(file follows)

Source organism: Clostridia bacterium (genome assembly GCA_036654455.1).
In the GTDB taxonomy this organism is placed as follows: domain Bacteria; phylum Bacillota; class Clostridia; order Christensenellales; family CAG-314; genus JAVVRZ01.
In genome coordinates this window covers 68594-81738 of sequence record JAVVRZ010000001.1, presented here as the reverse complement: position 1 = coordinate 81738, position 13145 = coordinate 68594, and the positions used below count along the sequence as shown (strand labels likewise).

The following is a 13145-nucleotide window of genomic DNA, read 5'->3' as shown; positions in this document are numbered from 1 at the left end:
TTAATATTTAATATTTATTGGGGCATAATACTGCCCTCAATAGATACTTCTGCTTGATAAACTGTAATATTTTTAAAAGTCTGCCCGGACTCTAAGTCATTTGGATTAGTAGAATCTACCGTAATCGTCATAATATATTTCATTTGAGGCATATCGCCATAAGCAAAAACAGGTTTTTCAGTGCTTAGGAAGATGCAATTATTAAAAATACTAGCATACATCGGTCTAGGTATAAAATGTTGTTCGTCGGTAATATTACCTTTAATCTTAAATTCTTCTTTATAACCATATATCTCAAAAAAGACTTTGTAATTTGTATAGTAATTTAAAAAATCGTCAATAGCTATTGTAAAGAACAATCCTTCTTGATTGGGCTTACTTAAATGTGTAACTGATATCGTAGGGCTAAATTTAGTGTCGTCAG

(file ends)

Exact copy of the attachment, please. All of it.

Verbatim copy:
Source organism: Clostridia bacterium (genome assembly GCA_036654455.1).
In the GTDB taxonomy this organism is placed as follows: domain Bacteria; phylum Bacillota; class Clostridia; order Christensenellales; family CAG-314; genus JAVVRZ01.
In genome coordinates this window covers 68594-81738 of sequence record JAVVRZ010000001.1, presented here as the reverse complement: position 1 = coordinate 81738, position 13145 = coordinate 68594, and the positions used below count along the sequence as shown (strand labels likewise).

The following is a 13145-nucleotide window of genomic DNA, read 5'->3' as shown; positions in this document are numbered from 1 at the left end:
TTAATATTTAATATTTATTGGGGCATAATACTGCCCTCAATAGATACTTCTGCTTGATAAACTGTAATATTTTTAAAAGTCTGCCCGGACTCTAAGTCATTTGGATTAGTAGAATCTACCGTAATCGTCATAATATATTTCATTTGAGGCATATCGCCATAAGCAAAAACAGGTTTTTCAGTGCTTAGGAAGATGCAATTATTAAAAATACTAGCATACATCGGTCTAGGTATAAAATGTTGTTCGTCGGTAATATTACCTTTAATCTTAAATTCTTCTTTATAACCATATATCTCAAAAAAGACTTTGTAATTTGTATAGTAATTTAAAAAATCGTCAATAGCTATTGTAAAGAACAATCCTTCTTGATTGGGCTTACTTAAATGTGTAACTGATATCGTAGGGCTAAATTTAGTGTCGTCAG